Politics

French Workers Just Scored a Victory That Americans Desperately Need Too

December 31st 2016

By:
Willie Burnley Jr.

If you start hearing that Americans are fleeing to France, don’t be surprised. The French government's latest effort to boost autonomy at the office is something many US workers would for stand behind.

Starting on January 1st, a new French labor law will compel companies with 50 employees or more to begin negotiations with their employees about email policy, specifically the right to ignore messages sent outside office hours.

The move is meant to curb excessive work email checking, which often results in stress and unpaid work. While employers may not currently require workers to keep tabs on their inbox 24/7, employees might feel the pressure to do so anyway. A third of French workers, for example, do work outside of office hours using devices like smartphones, according to French research group Eleas.

ATTN: previously reported on the law’s passage and how rumors of the “right to disconnect” had been floating around France for the past several years.

How do US email habits compare?

A 2014 Gallup poll found that over a third of full-time employees check email outside of work, and about half of workers who frequently check email report having a lot of stress — though Gallup does note that this stress (unsurprisingly) is higher for disengaged workers, those who are not enthusiastic about their jobs. A survey from the Center for Creative Leadership that “found that 60 percent of smartphone-using professionals kept in touch with work for a full 13.5 hours per day, and then spent another 5 hours juggling work email each weekend.”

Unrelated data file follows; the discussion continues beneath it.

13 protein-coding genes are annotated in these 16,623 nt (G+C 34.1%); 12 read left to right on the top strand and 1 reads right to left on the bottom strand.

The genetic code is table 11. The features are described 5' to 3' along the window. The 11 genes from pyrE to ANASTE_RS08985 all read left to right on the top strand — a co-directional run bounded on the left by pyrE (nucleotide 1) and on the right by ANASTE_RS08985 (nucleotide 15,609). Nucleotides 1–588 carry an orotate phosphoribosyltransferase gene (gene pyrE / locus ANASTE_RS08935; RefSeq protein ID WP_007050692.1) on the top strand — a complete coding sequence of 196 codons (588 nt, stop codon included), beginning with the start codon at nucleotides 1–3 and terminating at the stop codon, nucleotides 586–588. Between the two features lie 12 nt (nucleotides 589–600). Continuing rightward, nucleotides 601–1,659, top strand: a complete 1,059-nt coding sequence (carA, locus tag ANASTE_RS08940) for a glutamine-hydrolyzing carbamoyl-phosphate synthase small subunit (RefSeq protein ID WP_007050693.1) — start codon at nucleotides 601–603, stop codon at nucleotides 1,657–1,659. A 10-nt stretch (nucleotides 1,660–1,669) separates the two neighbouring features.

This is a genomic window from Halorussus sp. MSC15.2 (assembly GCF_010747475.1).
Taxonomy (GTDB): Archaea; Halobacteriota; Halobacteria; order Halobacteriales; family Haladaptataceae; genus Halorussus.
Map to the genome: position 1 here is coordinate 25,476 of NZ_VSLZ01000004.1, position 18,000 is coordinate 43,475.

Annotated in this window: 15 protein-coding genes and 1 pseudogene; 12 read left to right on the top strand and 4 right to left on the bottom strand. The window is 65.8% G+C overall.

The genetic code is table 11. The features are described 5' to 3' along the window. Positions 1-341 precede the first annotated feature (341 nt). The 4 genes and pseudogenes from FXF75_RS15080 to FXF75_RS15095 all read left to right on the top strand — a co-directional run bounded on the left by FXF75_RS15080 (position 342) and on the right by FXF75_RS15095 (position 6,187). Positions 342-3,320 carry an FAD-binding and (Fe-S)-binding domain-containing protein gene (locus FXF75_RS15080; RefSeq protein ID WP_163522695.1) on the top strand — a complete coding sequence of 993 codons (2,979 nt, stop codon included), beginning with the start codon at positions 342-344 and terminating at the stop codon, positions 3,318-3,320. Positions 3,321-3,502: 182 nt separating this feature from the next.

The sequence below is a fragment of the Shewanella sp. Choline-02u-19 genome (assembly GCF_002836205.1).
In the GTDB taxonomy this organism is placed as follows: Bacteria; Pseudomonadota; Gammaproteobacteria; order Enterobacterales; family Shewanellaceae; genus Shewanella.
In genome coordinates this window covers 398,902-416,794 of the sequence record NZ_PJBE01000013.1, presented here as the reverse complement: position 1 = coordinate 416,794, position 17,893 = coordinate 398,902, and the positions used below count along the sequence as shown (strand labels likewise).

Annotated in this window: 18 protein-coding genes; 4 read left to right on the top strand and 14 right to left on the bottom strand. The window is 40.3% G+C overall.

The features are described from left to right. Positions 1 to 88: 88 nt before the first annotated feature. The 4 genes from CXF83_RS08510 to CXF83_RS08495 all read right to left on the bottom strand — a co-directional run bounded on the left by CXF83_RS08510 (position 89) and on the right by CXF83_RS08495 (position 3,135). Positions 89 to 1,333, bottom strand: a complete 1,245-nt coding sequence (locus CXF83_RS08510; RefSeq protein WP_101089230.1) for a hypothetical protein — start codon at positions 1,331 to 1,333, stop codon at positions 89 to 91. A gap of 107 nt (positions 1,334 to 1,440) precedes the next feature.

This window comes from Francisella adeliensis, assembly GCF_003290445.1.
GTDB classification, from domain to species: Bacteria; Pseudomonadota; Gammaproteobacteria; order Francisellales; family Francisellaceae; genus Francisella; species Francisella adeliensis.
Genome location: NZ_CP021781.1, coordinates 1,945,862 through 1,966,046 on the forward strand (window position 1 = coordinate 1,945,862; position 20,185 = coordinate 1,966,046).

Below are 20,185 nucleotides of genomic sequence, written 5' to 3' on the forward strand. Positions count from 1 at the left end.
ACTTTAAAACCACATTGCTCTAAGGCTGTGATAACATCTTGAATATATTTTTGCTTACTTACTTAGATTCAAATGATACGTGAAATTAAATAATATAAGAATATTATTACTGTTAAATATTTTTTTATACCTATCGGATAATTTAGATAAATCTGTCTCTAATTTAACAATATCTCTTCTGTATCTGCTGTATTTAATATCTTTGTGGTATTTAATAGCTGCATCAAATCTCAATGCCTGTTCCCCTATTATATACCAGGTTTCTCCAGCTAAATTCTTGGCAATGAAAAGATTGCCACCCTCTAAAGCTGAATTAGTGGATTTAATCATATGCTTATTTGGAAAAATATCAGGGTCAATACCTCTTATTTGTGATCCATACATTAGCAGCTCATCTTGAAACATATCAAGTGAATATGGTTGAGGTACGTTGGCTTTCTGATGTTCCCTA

For years, it had been the hope of labor advocates in America that the Labor Department would place regulations on answering emails outside of work hours. Similar sentiments have resonated in Germany and in the United Kingdom.

Unfortunately, the French model may not be the perfect fix quite yet.

The law does not come with any fines for companies that fail to define the rights of their employees to disconnect from work. Instead, companies whose talks do not amount to action will simply be pushed to publish the as-of-then unheeded demands of their employees and define their out-of-office rights as they pertain to work.

Hopefully, the effort will push companies to allow employees more autonomy to have a better work-life balance. If nothing else, it will be a signal to other countries that they may need to reexamine the way work culture puts stress on its citizens.